Influence of core body temperature on Tryptophan metabolism, kynurenines, and estimated IDO activity in critically ill patients receiving target temperature management following cardiac arrest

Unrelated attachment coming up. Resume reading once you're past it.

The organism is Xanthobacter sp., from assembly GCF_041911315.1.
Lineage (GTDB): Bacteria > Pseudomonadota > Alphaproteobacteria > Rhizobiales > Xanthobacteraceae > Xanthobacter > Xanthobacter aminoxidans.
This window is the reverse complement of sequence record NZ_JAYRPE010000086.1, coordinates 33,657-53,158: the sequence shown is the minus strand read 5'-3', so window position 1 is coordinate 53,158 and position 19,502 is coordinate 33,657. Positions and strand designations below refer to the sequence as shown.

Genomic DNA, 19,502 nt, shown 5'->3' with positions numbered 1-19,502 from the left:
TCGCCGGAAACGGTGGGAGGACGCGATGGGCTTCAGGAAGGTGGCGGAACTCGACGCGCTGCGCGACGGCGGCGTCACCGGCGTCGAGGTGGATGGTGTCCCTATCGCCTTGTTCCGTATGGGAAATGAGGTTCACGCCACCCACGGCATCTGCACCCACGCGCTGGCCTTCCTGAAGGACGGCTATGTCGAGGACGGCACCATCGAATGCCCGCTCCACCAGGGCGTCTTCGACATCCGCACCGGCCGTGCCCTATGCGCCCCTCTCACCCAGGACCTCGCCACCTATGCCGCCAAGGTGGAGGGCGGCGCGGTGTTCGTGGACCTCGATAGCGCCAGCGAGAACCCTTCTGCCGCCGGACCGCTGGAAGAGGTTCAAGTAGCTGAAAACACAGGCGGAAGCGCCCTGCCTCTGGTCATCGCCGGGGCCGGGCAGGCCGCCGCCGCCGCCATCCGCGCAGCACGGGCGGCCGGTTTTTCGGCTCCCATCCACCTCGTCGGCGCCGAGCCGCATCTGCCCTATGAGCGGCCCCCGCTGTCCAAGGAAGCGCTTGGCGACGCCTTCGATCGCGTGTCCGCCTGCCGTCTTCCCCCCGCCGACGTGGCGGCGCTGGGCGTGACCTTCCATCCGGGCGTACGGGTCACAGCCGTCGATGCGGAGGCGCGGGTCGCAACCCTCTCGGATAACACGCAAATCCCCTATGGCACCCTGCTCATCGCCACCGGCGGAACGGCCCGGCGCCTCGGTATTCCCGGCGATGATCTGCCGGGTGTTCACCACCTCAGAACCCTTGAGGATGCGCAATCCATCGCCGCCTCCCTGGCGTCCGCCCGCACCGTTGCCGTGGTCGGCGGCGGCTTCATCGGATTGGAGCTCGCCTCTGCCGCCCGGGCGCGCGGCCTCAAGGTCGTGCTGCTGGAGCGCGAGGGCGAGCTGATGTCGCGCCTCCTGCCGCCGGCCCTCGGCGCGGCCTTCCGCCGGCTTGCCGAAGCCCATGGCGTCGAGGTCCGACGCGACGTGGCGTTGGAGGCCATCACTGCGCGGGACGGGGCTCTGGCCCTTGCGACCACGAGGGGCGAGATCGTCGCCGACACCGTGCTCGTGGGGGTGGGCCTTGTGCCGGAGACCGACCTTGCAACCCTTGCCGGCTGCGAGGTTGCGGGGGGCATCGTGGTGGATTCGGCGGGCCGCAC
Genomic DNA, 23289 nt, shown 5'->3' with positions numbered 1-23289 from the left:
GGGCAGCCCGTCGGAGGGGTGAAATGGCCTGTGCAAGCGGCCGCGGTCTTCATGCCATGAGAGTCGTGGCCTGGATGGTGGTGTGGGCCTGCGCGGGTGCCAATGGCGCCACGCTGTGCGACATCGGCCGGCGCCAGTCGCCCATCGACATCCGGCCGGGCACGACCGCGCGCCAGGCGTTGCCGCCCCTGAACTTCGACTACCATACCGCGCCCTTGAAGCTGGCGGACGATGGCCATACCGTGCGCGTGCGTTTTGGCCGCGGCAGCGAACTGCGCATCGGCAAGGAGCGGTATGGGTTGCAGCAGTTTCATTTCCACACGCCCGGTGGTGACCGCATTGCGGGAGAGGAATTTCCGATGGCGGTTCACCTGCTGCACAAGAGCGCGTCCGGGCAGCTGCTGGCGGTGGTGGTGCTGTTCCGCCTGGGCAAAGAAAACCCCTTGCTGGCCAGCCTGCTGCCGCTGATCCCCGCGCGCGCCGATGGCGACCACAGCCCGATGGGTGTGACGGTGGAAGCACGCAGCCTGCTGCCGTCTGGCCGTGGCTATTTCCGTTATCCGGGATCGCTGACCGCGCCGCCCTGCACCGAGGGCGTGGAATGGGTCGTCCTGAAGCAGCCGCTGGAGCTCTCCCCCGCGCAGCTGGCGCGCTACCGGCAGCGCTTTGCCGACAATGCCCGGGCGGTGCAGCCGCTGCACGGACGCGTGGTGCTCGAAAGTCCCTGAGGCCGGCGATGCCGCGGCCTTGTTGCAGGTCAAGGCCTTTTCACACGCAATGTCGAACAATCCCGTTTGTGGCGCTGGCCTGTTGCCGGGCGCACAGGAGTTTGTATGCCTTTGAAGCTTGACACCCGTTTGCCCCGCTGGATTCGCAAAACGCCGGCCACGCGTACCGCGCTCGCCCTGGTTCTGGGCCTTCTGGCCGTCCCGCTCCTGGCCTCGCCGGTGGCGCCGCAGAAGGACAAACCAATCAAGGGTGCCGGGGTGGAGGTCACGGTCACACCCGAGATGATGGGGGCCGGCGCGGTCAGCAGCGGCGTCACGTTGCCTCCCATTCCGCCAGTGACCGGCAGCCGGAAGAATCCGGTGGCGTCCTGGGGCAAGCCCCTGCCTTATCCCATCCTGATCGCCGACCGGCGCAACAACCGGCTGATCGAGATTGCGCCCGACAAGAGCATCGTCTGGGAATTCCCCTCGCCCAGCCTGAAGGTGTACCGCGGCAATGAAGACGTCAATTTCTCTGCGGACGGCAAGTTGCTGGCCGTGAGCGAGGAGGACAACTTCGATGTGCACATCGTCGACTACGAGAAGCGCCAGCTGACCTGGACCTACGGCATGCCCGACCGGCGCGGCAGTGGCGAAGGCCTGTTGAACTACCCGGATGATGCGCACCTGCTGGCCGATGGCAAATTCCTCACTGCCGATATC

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BACKGROUND/AIMS: Temperature control improves neurological prognosis in comatose cardiac arrest (CA) survivors. Previous reports demonstrate that most affected patients show signs of significant systemic inflammation. In an effort to better characterize potential temperature-related effects on key inflammatory pathways, we investigate the course of Tryptophan (Trp) levels, Tryptophan catabolites (including kynurenines) and indoleamine-2,3-dioxygenase (IDO)-activity in post CA patients. MATERIAL/METHODS: In an observational blinded endpoint analysis, a total of n=270 serial samples from 20 post CA patients (63.1±16.6 yrs., 45% shockable rhythm, mean time to return of spontaneous circulation (ROSC) 26.6±16.0min) treated with target temperature management (TTM) were analyzed. Core body temperatures, course of Trp, Trp catabolites (incl. kynurenines), and estimated IDO-activity were followed up for a maximum of 7 days after ROSC. Patients were followed up until hospital discharge or death and functional outcome was recorded. RESULTS: Over the 7-day observational interval, marked changes in Trp serum levels and IDO-activity were noted. In general, Trp serum levels but not IDO-activity seemed to parallel with the course of core body temperature. In explorative analyses, a correlation of Trp (rho=0.271 (95%-CI: 0.16-0.38, p<0.0001) and IDO-activity (rho=-0.155, 95%-CI: -0.27 to -0.037, p=0.01) with core body temperature was observed. Linear mixed effect models revealed a positive significant association of core body temperature with Trp serum levels (Likelihood ratio test χ(2)=6.35, p=0.012). In patients with good (vs. unfavorable) outcome, a tendency toward higher Trp serum levels, lower IDO-activity, and lower Kynurenic acid levels was noted. CONCLUSIONS: We observed significant changes in Trp catabolism and IDO-activity that appeared temperature associated in post CA patients. Under hypothermia, decreased serum levels of Trp and increased IDO-activity were noted. We speculate from our data that IDO-induction during hypothermia contributes to the previously described increased susceptibility to infection or sepsis under reduced temperatures.
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